September 9, 1964
David Brooke here filling in for Jocie who got in trouble at school for eating a Tootsie Roll in class. She claims she just took a little bite in the hallway between classes. It wasn’t her fault that Mrs. Jackson picked on her to answer the very first question in English class and that chocolate sort of dribbled out of the corner of her mouth when she tried to answer. She knew the answer, but then Jocie always thinks she knows the answer. That’s part of her problem.
I shouldn’t say that. Jocie’s a great daughter and I can’t find much wrong with her. She works hard at the paper. She helps Aunt Love who is having more and more memory problems. She mostly manages to be respectful to the church people. She’s a favorite of several of the members there although I think some of them are just entertained about what Jocie might say or do next.
I’m just glad she’s full of love, wants to make people smile, and likes being my daughter and living in Hollyhill. And that she’s not much like her mother. Adrienne was beautiful. She knocked me off my feet at first sight, but I should have stepped back and taken a deep breath before we ran off to get married.
I was home from the war on leave for my father’s funeral. I was getting ready to ship out. Well, ship under might be a better way to say it since I was going down in a submarine. I was going to be swallowed in a deep sea of loneliness for a long time and Adrienne was so beautiful. Real beauty is more than skin deep. I found that out. Not sure Adrienne has yet, but I pray for her. I don’t love her anymore. I don’t know that I ever had the proper love for her. Attraction, that’s for sure, but real love that lasts a lifetime takes more than that. It has to grow and wrap tendrils of caring around one another to tie two people together for life.
I was willing to try to make that happen, but Adrienne wasn’t. She deserted us. Deserted Jocie long before she actually left Hollyhill, but that’s a different story. One I should tell Jocie before I tell the world. If I could find the right words. Maybe I need to add that to my prayer list. The right words.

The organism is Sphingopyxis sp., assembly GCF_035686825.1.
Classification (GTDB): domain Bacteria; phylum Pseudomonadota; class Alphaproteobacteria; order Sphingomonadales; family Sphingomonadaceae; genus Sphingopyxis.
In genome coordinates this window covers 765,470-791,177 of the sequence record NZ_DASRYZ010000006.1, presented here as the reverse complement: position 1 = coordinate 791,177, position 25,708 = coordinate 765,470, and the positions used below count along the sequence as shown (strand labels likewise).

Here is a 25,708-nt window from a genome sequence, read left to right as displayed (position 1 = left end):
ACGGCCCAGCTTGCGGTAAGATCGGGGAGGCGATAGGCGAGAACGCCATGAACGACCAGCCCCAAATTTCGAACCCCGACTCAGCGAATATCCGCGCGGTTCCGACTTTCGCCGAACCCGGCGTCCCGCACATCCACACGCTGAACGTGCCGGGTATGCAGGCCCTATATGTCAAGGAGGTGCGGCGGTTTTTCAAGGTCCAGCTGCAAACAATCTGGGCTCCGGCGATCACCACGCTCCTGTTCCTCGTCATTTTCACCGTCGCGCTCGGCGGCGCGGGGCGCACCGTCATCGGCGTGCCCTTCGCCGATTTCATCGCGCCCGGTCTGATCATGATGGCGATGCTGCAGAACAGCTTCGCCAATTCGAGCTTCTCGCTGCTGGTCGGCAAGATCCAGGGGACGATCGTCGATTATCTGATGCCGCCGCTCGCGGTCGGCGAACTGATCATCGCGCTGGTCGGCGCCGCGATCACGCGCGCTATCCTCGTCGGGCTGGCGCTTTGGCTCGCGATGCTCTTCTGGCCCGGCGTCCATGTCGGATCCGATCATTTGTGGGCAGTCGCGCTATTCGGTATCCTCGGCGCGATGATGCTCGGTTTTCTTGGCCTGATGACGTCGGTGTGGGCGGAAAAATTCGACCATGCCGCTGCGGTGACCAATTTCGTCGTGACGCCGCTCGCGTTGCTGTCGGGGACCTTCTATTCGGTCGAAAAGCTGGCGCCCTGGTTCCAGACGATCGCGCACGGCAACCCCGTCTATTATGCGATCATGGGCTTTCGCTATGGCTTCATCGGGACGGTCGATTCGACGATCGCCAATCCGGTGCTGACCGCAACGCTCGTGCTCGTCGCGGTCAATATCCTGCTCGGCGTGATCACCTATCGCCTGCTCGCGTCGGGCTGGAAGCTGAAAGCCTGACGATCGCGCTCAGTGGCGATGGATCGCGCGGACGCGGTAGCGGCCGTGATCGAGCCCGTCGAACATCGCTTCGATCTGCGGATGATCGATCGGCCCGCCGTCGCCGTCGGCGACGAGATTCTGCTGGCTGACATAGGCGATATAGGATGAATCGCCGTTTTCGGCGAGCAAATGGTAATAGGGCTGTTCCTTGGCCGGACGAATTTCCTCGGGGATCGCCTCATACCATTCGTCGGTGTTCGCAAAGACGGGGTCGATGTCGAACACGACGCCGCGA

Jocie always has plenty of words ready. She’s a great writer already and getting better all the time. But I can tell she and her English teacher are going to butt heads this year at school. So I’m trying to nip this problem at school in the bud. Not letting her write last night was the worst punishment for her. She loves writing. She said she had to write this report, that people were expecting her too. I asked her how many people. She said five or six at least, and who knows? Maybe as many as ten or fifteen! I told her that she should have thought about that before sneaking bites of candy at school.
She looked at me like I’d lost my mind and asked what being hungry could have to do with writing this? And was it her fault that Tootsie Rolls took so long to chew? Hadn’t I seen the ad I put in the Banner last week? I asked her hadn’t she. She should have known better. I thought she was going to cry when she knew I was serious about not letting her write. I can’t stand to see her cry, but I couldn’t give in. A father has to maintain a little discipline. So I told her I’d write this piece for her. That way you’d know why she didn’t get it written last night.
She’s off to school today. No telling what note she’ll bring home from the teachers this week. She’s really a great daughter and I love her so much. If she gets in trouble again this week, I’ll make her sweep the press room. That needs doing anyway. And she won’t mind that. She’ll get to talk to Wes. Wes would do anything for Jocie. But then so would I. Even try to get her to figure out a way to get along with her teachers!